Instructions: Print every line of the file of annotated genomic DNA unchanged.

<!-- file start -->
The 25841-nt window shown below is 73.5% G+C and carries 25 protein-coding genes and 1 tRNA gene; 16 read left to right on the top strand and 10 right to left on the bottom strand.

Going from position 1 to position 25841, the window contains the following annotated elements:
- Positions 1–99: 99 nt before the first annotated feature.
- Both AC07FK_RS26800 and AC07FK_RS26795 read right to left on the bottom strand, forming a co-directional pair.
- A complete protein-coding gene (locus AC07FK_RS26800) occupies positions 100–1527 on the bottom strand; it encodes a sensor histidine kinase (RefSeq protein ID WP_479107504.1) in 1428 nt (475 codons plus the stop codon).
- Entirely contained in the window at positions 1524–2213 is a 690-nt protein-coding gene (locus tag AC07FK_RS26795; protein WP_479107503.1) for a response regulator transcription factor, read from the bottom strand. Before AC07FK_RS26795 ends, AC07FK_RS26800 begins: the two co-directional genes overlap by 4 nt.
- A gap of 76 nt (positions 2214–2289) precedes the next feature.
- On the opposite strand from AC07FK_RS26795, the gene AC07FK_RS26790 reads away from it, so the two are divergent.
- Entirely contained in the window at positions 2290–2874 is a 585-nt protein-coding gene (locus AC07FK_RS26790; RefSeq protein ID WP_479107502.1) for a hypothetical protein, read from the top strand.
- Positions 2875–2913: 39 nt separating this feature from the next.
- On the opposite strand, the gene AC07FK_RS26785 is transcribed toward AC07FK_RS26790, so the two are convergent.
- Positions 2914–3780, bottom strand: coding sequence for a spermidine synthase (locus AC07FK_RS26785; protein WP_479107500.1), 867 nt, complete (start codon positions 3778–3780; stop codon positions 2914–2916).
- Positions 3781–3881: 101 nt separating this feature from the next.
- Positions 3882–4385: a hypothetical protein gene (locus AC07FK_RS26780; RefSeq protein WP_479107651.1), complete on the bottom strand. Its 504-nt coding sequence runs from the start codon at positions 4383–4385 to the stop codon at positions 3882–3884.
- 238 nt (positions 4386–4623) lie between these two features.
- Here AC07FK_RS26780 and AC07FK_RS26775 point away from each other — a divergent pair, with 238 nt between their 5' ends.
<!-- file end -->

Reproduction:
The 25841-nt window shown below is 73.5% G+C and carries 25 protein-coding genes and 1 tRNA gene; 16 read left to right on the top strand and 10 right to left on the bottom strand.

Going from position 1 to position 25841, the window contains the following annotated elements:
- Positions 1–99: 99 nt before the first annotated feature.
- Both AC07FK_RS26800 and AC07FK_RS26795 read right to left on the bottom strand, forming a co-directional pair.
- A complete protein-coding gene (locus AC07FK_RS26800) occupies positions 100–1527 on the bottom strand; it encodes a sensor histidine kinase (RefSeq protein ID WP_479107504.1) in 1428 nt (475 codons plus the stop codon).
- Entirely contained in the window at positions 1524–2213 is a 690-nt protein-coding gene (locus tag AC07FK_RS26795; protein WP_479107503.1) for a response regulator transcription factor, read from the bottom strand. Before AC07FK_RS26795 ends, AC07FK_RS26800 begins: the two co-directional genes overlap by 4 nt.
- A gap of 76 nt (positions 2214–2289) precedes the next feature.
- On the opposite strand from AC07FK_RS26795, the gene AC07FK_RS26790 reads away from it, so the two are divergent.
- Entirely contained in the window at positions 2290–2874 is a 585-nt protein-coding gene (locus AC07FK_RS26790; RefSeq protein ID WP_479107502.1) for a hypothetical protein, read from the top strand.
- Positions 2875–2913: 39 nt separating this feature from the next.
- On the opposite strand, the gene AC07FK_RS26785 is transcribed toward AC07FK_RS26790, so the two are convergent.
- Positions 2914–3780, bottom strand: coding sequence for a spermidine synthase (locus AC07FK_RS26785; protein WP_479107500.1), 867 nt, complete (start codon positions 3778–3780; stop codon positions 2914–2916).
- Positions 3781–3881: 101 nt separating this feature from the next.
- Positions 3882–4385: a hypothetical protein gene (locus AC07FK_RS26780; RefSeq protein WP_479107651.1), complete on the bottom strand. Its 504-nt coding sequence runs from the start codon at positions 4383–4385 to the stop codon at positions 3882–3884.
- 238 nt (positions 4386–4623) lie between these two features.
- Here AC07FK_RS26780 and AC07FK_RS26775 point away from each other — a divergent pair, with 238 nt between their 5' ends.